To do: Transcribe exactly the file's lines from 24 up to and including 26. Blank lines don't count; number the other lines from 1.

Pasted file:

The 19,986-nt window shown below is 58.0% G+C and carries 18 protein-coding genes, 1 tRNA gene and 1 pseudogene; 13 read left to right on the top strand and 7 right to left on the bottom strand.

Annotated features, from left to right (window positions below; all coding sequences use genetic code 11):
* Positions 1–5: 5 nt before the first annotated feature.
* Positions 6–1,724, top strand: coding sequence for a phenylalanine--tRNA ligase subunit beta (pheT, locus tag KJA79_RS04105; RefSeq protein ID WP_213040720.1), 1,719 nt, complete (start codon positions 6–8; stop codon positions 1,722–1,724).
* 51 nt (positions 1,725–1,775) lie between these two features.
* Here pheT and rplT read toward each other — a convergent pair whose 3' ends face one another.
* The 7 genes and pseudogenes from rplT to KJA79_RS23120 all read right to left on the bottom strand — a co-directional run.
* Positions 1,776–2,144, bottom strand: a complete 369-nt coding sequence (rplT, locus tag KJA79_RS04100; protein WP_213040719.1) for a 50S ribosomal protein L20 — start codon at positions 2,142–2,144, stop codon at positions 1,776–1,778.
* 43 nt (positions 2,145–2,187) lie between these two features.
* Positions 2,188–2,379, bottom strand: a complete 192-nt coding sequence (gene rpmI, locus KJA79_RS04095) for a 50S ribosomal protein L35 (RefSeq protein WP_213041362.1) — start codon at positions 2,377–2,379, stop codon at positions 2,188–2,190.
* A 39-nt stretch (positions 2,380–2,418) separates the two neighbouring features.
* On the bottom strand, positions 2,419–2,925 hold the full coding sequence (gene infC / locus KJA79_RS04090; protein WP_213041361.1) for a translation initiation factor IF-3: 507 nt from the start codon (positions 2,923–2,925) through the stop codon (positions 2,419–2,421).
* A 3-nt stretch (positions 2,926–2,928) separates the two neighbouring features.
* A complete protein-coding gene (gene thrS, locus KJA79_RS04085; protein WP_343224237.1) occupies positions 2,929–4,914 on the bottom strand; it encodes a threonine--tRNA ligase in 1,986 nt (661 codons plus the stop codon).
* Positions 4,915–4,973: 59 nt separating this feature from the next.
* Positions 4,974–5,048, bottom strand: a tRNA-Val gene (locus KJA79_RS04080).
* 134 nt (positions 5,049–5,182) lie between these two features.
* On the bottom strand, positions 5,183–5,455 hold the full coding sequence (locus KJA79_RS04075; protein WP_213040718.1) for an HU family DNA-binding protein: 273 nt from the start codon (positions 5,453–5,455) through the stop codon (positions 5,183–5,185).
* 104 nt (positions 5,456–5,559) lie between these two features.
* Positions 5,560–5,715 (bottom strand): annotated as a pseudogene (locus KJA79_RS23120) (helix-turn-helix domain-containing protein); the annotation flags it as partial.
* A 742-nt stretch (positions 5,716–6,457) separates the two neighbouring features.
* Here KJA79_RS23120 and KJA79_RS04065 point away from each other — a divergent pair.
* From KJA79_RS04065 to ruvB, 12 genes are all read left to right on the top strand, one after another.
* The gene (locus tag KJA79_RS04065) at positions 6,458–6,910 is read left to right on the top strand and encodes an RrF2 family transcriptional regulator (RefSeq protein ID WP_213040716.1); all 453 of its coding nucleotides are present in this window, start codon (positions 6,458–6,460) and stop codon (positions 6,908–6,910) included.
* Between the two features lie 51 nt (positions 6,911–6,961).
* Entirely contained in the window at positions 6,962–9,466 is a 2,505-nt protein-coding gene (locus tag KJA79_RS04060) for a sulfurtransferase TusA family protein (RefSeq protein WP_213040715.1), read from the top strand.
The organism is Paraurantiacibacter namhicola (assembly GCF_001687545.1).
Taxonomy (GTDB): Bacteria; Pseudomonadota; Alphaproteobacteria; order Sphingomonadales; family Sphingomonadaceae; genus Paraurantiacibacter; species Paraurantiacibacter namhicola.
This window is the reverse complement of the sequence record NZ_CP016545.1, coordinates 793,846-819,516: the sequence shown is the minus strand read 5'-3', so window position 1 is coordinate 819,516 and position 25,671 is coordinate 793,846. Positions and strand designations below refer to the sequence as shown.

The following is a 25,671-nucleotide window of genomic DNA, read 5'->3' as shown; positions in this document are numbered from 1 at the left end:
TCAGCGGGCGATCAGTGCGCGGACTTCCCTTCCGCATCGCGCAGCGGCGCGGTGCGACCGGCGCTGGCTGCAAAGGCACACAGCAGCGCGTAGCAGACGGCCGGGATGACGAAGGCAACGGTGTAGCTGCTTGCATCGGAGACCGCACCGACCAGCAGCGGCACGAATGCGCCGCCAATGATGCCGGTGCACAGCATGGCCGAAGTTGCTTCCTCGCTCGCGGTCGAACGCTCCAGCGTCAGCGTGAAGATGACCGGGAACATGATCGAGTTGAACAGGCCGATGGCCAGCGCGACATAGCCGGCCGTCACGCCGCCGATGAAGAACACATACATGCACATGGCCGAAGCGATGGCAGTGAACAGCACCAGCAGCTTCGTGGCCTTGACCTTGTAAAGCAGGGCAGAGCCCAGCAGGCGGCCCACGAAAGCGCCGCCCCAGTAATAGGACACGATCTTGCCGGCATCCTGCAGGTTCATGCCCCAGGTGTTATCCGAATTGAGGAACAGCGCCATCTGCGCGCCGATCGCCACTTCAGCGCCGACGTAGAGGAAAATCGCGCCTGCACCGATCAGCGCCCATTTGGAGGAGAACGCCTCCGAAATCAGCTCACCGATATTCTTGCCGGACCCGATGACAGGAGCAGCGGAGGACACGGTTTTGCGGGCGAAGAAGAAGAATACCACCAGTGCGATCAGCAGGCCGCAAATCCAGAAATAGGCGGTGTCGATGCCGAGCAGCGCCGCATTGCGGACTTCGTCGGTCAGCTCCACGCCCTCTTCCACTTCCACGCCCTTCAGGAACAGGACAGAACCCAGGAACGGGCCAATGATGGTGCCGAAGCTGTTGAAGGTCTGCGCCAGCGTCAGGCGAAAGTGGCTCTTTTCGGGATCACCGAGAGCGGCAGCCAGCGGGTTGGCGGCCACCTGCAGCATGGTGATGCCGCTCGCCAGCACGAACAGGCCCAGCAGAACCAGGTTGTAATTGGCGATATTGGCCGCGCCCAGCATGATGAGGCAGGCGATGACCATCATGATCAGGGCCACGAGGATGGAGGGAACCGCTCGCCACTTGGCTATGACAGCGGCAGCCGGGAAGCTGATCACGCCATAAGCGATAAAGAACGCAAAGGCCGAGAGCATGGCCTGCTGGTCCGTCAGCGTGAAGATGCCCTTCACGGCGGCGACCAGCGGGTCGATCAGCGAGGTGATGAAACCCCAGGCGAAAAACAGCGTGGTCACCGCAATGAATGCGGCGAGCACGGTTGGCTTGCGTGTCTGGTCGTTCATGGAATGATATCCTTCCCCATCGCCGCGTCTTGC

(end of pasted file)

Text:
* The gene (locus tag KJA79_RS04065) at positions 6,458–6,910 is read left to right on the top strand and encodes an RrF2 family transcriptional regulator (RefSeq protein ID WP_213040716.1); all 453 of its coding nucleotides are present in this window, start codon (positions 6,458–6,460) and stop codon (positions 6,908–6,910) included.
* Between the two features lie 51 nt (positions 6,911–6,961).
* Entirely contained in the window at positions 6,962–9,466 is a 2,505-nt protein-coding gene (locus tag KJA79_RS04060) for a sulfurtransferase TusA family protein (RefSeq protein WP_213040715.1), read from the top strand.